Saturday, September 5, 2009

a few more thoughts on school

If you visit any public school in America, you will generally find in every classroom, or at the very least in the office, some type of "Mission Statement" or "School Constitution" hanging on the wall.

I've seen dozens of them over the years, and it strikes me that no matter what region of the country I'm in, those mission statements of American public schools all include the same basic ideas: promotion of literacy, the development of "life-long learners," fostering in our children critical thinking skills, and (I always see this one) making them better citizens.

One method by which schools pursue this citizenship goal is by bringing in representatives of our government: police officers, firemen, military personnel, local elected officials, and sometimes, even governors and congressmen.

It happens all the time, and schools do this routinely. We don't question the ideology, race, sexual orientation, or religion of those representatives... that has already been done for us. It's called Election Day, and the people have spoken.

So I'm not going to use the word "outraged" here -- it's a dumb word -- but I am going to say I find myself slackjawed in stupefied amazement by the scores of American parents who are threatening to remove their children from school on Tuesday because they just don't want their kids listening to President Obama's speech to them.

What's even more disturbing are the steps being taken to accommodate this idiocy in the high school district in Santa Clarita, California... where teachers are required to provide "alternate assignments" for kids whose parents don't want them to hear our president speak, and remove those children from the environment where the speech is being broadcast.

Now that's just wrong, and teachers should not be ordered to do that. Remember the "Mission Statements" of our schools? I challenge you to go to your local school and look yours up, and I'll bet you're going to find something about the school's assumption of the responsibility to make its children "better citizens." If schools, as public institutions, have a compelling interest to foster the development of good citizenship within the framework of our great participatory democracy, just like teaching kids to read or calculate a math problem, then the schools -- and not wing-nut reactionaries who've been stirred up by broadcast ideologues -- must be in charge of calling the shots.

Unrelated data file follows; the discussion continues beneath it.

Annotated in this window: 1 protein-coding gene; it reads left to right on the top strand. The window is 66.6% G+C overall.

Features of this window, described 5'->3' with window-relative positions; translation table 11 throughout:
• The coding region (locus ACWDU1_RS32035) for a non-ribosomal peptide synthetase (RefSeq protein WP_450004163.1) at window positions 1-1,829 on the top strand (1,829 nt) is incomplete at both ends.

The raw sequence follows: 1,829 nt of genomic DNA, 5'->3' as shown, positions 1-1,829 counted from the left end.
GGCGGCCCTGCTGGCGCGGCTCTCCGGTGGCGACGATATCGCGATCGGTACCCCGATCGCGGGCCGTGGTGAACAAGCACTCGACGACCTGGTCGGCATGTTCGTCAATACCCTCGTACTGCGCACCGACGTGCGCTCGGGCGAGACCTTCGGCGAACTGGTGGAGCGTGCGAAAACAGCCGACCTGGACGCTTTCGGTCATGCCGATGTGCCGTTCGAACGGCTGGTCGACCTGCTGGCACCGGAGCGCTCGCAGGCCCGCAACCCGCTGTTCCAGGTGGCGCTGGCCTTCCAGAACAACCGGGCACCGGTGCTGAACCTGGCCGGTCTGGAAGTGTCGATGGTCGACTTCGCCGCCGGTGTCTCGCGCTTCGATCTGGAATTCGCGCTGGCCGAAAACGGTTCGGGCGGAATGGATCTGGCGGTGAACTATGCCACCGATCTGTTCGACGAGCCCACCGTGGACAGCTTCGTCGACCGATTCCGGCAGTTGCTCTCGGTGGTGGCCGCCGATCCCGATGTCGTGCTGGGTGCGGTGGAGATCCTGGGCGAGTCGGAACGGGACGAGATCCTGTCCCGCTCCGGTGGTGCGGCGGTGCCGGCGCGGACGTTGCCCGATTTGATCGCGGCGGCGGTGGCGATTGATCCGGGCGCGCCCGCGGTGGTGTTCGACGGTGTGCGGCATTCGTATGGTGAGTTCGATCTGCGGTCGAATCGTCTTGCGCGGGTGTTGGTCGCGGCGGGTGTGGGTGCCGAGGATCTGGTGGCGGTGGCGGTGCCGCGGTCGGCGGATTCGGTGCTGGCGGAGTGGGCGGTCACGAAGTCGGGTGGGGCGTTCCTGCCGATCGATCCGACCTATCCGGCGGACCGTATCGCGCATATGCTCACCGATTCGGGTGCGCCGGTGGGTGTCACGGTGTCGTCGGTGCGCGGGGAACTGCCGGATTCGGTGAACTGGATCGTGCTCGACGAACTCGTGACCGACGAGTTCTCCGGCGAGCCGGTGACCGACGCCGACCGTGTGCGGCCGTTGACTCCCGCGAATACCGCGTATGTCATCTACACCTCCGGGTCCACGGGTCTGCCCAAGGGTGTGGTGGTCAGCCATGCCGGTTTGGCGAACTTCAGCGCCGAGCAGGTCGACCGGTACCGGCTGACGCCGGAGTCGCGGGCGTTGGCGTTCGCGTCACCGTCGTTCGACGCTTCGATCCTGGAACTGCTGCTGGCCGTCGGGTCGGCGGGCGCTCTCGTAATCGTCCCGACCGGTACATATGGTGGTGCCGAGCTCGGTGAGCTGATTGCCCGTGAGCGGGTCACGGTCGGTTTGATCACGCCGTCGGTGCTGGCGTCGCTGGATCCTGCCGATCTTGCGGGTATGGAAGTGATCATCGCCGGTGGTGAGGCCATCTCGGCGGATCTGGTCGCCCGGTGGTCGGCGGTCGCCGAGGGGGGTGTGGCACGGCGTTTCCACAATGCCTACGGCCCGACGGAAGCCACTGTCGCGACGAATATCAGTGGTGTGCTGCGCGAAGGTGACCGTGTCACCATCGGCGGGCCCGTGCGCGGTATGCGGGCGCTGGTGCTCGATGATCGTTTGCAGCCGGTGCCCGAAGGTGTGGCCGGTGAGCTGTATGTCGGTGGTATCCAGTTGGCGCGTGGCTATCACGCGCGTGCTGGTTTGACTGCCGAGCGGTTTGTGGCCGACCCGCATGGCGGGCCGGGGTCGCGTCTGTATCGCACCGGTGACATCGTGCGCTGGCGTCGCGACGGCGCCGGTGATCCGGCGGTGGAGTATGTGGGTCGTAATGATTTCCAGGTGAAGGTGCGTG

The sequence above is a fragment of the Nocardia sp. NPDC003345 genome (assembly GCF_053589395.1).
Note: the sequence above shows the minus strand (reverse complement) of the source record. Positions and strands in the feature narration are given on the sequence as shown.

Otherwise, where does this go?

Can a parent object to their child being exposed to quadratic equations in Algebra, and then insist that the kid be given "alternate assignments" and still pass the class? It's the same rationale being applied in Santa Clarita.

Okay, kids... you may as well just stay home and play Grand Theft Auto until you're eighteen. We'll give you a High School diploma, as long as your mom writes you a note.

Remember all the blogs I've written about our kids' (boys especially) lackluster academic performance, and how underachievement is related to our kids' conditioned knowledge that whatever they do they will not fail; and there are no consequences for non-performance... because Mommy and Daddy will write them a note, or get outraged.

And the school's administration always kowtows to "outrage."

And it doesn't matter what kinds of unthinking losers society turns our kids into... as long as our little ones have good self-esteem.

I have a strong feeling that some of the same parents who are "outraged" that President Obama is speaking to their impressionable children undoubtedly lack that same indignation over the messages from popular music their kids pump into their skulls via earbuds and iPods. I'm sure they have no clue as to what their kids listen to. And I'm pretty sure they choose to disregard the content of video games and online activities their young innocents spend countless hours with in drooling states of mesmerized fascination.

But listening to the President of the United States of America?

Oh... the outrage.